Cross Table Dinner


New Member
Sep 18, 2017
Hi guys,

maybe one of you can help me. And please apologize, I am german living in SouthAmerica, so my english is limited and I might not be able to express myself as good as I would like to ... patience please ...

I am organizing a Cross Table Dinner, you might have heard about this.

In a Cross Table Dinner, you have a 3-course dinner, you sit with 3 others and after every plate you switch the tables, in order to continue eating with other 3 people. However, the idea is, that these are always different persons and that you do not repeat anyone.

So the ideal form is:
10 tables (every table gets a number 1-10)
40 persons (every person gets a number from 1-40)
3 rounds

And every person should get a card with the tables, he is going to sit at, before the event starts.
it is more or less easy to construct this when there are really 40 people coming, especially the first two rounds. works fine, i did this a lot of times.

However, it is getting complicated now for me in my next event, because the number of participants is uncertain. It can be 32, 36, 40 or even 44. (I would always try to fill up the tables, if needed I would participate myself).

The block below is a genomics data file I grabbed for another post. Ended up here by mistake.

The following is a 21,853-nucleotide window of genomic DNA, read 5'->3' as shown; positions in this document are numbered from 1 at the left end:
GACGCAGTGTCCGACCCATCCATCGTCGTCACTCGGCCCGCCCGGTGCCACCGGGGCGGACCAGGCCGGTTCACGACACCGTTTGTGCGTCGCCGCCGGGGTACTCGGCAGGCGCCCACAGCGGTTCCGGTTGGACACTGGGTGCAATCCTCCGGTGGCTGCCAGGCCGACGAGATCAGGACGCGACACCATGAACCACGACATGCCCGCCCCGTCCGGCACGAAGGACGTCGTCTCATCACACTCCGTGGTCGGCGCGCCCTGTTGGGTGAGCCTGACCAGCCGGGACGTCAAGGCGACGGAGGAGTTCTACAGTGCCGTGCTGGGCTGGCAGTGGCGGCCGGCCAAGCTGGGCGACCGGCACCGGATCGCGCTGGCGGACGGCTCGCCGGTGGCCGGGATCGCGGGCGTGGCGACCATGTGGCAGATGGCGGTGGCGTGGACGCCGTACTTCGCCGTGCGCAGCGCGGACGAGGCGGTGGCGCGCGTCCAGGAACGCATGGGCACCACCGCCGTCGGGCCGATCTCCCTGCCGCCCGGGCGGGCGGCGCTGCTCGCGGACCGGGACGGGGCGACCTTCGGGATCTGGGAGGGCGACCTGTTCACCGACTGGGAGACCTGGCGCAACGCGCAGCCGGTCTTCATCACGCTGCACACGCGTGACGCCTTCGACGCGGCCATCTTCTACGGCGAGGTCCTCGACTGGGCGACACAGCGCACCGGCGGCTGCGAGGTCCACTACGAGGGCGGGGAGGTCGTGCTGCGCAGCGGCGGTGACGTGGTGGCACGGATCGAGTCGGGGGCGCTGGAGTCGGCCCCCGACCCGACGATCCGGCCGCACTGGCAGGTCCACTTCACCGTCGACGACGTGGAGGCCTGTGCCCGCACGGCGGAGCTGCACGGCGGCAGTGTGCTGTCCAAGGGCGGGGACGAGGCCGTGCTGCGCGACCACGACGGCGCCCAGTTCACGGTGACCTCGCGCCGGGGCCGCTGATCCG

Does anyone have an idea, how I can calculate this as soon as I know the exact number of people participating? Avoiding that anyone repeats another person(number). Is there any magic formula, table, that could do the trick?

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Eric W

MrExcel MVP
Aug 18, 2015
Welcome to the board. Or maybe, Bienvenidos! or even, Willkommen!

The problem you mention comes up now and again. It's often called the Sociable Golfer problem, because one way of stating it is setting up groups of golfers. In general there is no definite method of creating the groups, but there are techniques to come up with groups in special circumstances.

There is a web site that creates such pairings for you:

This is specific to golf, but I think you can probably get it to work for your situation. When you get to the generator, say that the golfers are in 5-somes. When it asks for the number of golfers, pick the number of people, or the next highest number if it's not exact. Then pick 3 events. It'll take a few minutes to run. When it's done, combine tees. Tee 1 and tee 2 = table 1, tee 3 and 4 = table 2, and so on. If the number wasn't exact, then player 45 out of a group of 44 will be an empty seat at a table.

If the number of diners is small enough, you can try using the 8-some option.

Hope this helps!

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